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Adult coloring craze still going strong in Atlanta


The adult coloring craze picked up steam last year and it is still going strong in Atlanta as a method of stress relief and creating community.

Related: Adults falling in love again with coloring books

Locally, there are groups that meet up for coloring events as well as coloring events in public spaces. On April 27, Atlantic Station's Colorful in the Park took place from 11a.m. - 1 p.m. offering lunchtime coloring with free colored pencils and one of three coloring sheets designed by local artist  Preston Attebery . Restaurants offered boxed lunches available and local musician  Kara Claudy performed live.

Last spring, coloring books were the top sellers on Amazon, which prompted bookseller Barnes & Noble to launch a series of in-store coloring events and begin pushing their collection of adult coloring books.

Crayola also got in on the action late last year releasing Color Escapes -- a premium coloring kit for adults with coloring pages, as well as colored pencils and markers designed for adult coloring since crayons do not offer the precision needed.

In March, Faber-Castell, the largest wooden colored pencil supplier in the world, had to add more shifts to their factories to keep up with the demand for colored pencils which have seen double-digit sales growth. Part of the new demand is fueled by adults who want pencil boxes with 72 to 120 different shades, said company representatives.

 

Even superstar Justin Bieber got in on the trend earlier this month posting an image of a partially dressed girl that he colored .

 

Experts have said coloring is a great stress reliever for adults, particularly mandalas -- round frames with geometric patterns. Focusing on filling in intricate patterns with precision is similar to meditation, they say, by allowing your mind to rest. It is a good option for those who may not be comfortable with other creative arts as it removes the anxiety of having to design something from nothing.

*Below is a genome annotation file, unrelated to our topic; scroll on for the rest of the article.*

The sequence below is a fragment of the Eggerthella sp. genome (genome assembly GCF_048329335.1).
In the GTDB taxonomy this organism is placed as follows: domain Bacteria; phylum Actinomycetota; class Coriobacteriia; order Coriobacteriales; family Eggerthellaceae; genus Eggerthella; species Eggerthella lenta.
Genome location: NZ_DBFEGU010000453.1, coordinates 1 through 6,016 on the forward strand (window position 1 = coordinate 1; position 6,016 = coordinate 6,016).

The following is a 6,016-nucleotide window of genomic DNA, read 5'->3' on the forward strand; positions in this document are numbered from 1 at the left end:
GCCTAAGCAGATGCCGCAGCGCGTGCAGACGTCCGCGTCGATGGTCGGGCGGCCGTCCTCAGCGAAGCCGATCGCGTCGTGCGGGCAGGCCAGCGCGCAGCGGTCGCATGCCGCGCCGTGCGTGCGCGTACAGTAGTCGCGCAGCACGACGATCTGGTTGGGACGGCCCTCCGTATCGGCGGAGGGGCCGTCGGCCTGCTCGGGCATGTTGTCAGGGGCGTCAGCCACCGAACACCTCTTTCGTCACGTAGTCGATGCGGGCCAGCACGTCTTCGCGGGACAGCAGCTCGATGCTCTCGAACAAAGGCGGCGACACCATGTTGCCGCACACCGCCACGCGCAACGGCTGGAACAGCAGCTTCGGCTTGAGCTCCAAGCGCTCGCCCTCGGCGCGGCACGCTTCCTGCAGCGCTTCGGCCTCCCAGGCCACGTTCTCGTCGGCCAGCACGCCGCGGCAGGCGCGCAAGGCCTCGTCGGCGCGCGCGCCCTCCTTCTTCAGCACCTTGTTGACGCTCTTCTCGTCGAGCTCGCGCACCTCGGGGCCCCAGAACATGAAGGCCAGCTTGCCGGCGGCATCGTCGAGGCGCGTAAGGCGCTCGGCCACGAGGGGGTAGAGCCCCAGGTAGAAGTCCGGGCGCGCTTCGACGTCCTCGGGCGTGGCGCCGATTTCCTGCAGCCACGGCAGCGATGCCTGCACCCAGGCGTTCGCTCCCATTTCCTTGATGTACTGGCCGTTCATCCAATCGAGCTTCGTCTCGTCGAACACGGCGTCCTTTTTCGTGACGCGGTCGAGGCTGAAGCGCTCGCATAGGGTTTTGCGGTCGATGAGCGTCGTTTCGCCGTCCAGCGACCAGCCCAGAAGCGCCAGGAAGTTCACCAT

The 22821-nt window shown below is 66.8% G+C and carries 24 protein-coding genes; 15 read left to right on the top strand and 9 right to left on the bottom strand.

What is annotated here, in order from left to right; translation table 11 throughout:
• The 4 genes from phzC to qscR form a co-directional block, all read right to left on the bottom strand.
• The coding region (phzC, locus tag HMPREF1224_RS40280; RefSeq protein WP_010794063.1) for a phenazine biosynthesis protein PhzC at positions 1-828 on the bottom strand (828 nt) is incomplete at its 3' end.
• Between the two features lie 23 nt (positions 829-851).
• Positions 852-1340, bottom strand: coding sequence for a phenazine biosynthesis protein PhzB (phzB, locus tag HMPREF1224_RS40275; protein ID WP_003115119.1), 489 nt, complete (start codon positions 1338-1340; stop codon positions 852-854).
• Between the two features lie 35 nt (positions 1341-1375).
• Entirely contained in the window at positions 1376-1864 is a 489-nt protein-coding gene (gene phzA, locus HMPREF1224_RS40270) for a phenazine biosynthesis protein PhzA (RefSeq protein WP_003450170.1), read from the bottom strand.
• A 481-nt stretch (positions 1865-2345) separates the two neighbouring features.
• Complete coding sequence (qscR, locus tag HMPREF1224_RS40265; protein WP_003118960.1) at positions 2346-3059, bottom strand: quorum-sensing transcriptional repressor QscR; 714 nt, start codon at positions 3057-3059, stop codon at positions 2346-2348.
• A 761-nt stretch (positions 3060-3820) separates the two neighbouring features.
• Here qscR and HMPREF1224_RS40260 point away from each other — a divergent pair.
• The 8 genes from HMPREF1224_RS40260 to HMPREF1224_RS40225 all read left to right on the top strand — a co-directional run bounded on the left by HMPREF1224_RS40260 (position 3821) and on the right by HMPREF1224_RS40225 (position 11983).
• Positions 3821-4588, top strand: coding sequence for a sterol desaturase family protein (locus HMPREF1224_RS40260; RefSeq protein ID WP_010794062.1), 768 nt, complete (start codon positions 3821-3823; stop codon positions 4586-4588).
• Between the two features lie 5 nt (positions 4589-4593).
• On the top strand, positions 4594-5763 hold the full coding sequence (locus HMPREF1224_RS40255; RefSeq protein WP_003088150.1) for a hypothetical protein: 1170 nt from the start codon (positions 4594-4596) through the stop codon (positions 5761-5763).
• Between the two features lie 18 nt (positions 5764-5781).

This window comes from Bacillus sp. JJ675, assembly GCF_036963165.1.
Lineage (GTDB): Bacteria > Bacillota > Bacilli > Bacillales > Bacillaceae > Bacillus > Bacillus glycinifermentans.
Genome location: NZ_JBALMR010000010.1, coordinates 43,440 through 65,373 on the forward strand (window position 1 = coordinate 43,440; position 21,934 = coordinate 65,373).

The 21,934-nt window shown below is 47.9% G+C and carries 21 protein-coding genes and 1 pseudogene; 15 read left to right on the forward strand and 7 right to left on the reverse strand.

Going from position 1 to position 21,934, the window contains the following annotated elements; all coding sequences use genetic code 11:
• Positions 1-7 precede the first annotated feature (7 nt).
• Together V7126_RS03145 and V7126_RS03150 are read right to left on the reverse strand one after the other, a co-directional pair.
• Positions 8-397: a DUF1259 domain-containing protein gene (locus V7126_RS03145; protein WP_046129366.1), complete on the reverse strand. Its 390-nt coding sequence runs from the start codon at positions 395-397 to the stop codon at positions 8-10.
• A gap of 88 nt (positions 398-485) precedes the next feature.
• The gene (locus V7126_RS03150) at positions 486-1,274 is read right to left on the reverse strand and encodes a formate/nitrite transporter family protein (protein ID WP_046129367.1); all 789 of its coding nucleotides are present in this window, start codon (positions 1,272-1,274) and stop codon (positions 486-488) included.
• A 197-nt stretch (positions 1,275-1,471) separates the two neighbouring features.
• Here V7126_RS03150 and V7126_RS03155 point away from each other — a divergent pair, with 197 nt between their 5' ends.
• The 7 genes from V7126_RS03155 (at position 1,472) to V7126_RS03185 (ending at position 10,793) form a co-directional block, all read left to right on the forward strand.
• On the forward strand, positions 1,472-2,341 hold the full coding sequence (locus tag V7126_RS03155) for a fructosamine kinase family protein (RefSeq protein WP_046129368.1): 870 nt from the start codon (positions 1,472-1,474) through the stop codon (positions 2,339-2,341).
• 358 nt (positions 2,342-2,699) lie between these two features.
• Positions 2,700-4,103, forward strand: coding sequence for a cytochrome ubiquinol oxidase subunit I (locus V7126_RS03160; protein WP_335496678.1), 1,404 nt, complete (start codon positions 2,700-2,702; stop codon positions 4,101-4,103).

Last summer, TeMika Grooms of Lithonia, founded an  Atlanta meetup for coloring adultsThe 41-year-old artist, who writes children's books , said she was inspired by the response she had gotten from a coloring activity she held during a previous event.

"We are so dominated by social media, I decided to bring people together to do something so basic as coloring. A lot of people had products, but were doing it at home by themselves. It was relaxing, but making it a social event…gives the opportunity to connect with people again," she said.

The first events were small -- maybe 5-10 people. For the most recent event, held earlier this year, about 250 people showed up at the door of Hodge Podge Coffeehouse and Gallery. She had to turn people away because the space could only hold 50.

"People are coming because they need that social aspect," said Grooms.  The adults at her events have been 55 and younger. While most are women, they a diverse group, economically and socially and come from as far OTP as Alpharetta and Lawrenceville. Some showed up with Care Bears coloring books and others had the more detailed books designed for adults.

"It brings people together who otherwise may not have a conversation," said Grooms who is hosting upcoming events on May 21 at Sam Flax South (1745 Peachtree St NE , Atlanta).

The group will meet for a BYOP (bring your own pencils) adult coloring party, in the late afternoon, while more artistic types may prefer the earlier session -- a workshop that teaches attendees to use paper, pencils, markers, ink pens and some digital resources to create a coloring book of their own.

While many coloring adults like to socialize, sometimes it is just about the coloring.

Grooms has been caring for her mother who has cancer and sometimes would arrive at coloring sessions filled with stress. "Sitting there and coloring just brings that emotional level down," she said.

It also helps that it is a relatively inexpensive activity and if it looks great you keep it. If it looks bad, you can just throw it way.

"It isn’t going to heal all of your problems, it's not therapy, but it does help,” Grooms said.

 

 


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About the Author

Nedra Rhone has been a features reporter with the AJC for 10 years. She’s written about everything from fashion to food to news.